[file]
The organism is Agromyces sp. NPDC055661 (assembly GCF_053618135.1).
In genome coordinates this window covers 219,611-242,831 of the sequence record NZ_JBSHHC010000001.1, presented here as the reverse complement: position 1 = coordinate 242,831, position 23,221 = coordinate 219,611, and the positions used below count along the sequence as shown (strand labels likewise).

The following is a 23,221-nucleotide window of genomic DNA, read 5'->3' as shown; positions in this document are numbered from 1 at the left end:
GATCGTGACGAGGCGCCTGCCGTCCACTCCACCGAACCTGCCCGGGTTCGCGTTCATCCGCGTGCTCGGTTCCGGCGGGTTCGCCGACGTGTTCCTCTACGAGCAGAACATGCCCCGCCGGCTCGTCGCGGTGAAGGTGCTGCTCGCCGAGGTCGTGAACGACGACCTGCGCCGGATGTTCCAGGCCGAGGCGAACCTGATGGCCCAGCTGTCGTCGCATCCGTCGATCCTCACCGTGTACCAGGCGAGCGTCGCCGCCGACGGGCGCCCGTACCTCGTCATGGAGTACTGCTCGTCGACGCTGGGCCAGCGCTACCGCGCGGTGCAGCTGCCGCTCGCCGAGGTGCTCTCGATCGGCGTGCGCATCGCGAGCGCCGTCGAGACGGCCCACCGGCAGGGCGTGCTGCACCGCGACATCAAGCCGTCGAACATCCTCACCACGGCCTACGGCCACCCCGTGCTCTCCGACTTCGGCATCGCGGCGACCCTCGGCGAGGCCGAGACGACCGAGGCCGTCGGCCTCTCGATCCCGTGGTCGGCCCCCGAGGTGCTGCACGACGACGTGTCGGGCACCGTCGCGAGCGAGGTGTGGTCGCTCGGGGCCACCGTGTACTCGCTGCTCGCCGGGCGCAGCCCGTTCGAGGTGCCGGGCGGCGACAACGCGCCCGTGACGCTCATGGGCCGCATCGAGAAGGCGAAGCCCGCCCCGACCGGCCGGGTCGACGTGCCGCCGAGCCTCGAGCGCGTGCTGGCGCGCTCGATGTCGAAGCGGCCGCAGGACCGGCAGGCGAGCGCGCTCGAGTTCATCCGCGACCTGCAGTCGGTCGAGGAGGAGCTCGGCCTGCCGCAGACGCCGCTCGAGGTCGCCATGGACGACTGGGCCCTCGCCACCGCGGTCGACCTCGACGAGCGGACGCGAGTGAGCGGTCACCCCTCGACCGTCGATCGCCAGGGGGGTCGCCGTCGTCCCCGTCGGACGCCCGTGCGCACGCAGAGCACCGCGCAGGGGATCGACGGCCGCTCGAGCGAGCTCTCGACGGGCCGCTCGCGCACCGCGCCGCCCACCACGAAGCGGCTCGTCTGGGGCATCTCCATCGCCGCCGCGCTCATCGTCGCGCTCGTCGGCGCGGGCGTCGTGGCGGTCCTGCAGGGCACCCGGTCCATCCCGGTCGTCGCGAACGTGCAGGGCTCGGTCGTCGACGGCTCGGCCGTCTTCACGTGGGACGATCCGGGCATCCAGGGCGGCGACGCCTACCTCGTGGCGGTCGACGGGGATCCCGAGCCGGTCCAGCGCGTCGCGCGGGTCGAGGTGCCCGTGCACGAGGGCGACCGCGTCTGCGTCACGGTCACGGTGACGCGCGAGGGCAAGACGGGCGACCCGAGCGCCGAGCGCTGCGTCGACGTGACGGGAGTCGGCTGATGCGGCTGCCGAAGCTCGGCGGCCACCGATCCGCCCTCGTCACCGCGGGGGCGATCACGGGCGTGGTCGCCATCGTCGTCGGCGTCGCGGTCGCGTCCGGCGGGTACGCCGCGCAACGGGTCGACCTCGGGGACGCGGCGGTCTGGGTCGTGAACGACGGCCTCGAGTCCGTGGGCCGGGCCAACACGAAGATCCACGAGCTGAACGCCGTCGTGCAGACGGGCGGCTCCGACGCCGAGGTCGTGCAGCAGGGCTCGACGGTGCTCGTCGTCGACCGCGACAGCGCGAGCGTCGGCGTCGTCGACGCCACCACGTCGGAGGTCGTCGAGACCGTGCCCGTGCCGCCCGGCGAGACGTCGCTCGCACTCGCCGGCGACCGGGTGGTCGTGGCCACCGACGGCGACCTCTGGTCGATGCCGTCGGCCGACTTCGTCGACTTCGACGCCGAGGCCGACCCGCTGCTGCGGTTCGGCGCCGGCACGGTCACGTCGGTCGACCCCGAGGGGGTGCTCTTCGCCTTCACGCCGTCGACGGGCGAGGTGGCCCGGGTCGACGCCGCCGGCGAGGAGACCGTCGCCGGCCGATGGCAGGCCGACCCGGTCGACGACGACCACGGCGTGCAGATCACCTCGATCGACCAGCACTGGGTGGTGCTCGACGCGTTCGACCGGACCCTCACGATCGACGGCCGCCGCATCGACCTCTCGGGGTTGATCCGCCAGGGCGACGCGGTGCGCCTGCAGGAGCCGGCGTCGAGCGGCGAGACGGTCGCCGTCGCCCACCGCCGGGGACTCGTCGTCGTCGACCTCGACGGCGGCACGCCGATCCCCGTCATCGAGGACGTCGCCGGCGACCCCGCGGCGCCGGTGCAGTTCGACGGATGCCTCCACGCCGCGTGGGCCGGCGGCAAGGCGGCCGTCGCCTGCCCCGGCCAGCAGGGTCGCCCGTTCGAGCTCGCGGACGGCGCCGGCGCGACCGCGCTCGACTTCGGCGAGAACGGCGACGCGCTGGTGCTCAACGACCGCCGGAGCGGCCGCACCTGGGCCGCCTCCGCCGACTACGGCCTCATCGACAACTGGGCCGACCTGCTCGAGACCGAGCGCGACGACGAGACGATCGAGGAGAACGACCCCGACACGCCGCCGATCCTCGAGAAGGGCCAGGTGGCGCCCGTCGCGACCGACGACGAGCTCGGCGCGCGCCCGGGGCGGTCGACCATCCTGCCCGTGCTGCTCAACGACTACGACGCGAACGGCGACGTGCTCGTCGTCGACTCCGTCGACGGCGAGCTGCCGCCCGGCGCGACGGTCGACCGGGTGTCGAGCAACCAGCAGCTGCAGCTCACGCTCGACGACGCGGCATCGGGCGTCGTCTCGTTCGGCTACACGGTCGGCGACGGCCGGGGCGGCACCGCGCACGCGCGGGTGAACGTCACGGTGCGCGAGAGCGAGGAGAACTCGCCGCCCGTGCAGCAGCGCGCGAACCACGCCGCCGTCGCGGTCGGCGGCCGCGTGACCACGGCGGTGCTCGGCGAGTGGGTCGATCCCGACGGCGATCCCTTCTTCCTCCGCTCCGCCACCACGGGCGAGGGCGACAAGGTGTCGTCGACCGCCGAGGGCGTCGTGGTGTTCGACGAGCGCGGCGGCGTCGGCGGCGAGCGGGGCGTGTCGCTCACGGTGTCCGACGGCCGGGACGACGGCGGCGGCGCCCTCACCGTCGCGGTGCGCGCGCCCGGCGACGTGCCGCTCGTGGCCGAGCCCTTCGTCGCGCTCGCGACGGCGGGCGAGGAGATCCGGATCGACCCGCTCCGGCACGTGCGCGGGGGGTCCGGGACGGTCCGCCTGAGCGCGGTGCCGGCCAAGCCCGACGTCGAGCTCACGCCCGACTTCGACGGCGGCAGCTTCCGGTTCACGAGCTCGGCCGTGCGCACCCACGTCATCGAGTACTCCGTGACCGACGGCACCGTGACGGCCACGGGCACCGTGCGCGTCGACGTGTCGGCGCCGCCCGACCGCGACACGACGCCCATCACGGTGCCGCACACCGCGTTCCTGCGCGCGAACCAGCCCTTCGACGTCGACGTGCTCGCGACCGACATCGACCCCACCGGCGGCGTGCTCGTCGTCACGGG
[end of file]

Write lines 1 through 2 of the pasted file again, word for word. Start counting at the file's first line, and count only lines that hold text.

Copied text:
The organism is Agromyces sp. NPDC055661 (assembly GCF_053618135.1).
In genome coordinates this window covers 219,611-242,831 of the sequence record NZ_JBSHHC010000001.1, presented here as the reverse complement: position 1 = coordinate 242,831, position 23,221 = coordinate 219,611, and the positions used below count along the sequence as shown (strand labels likewise).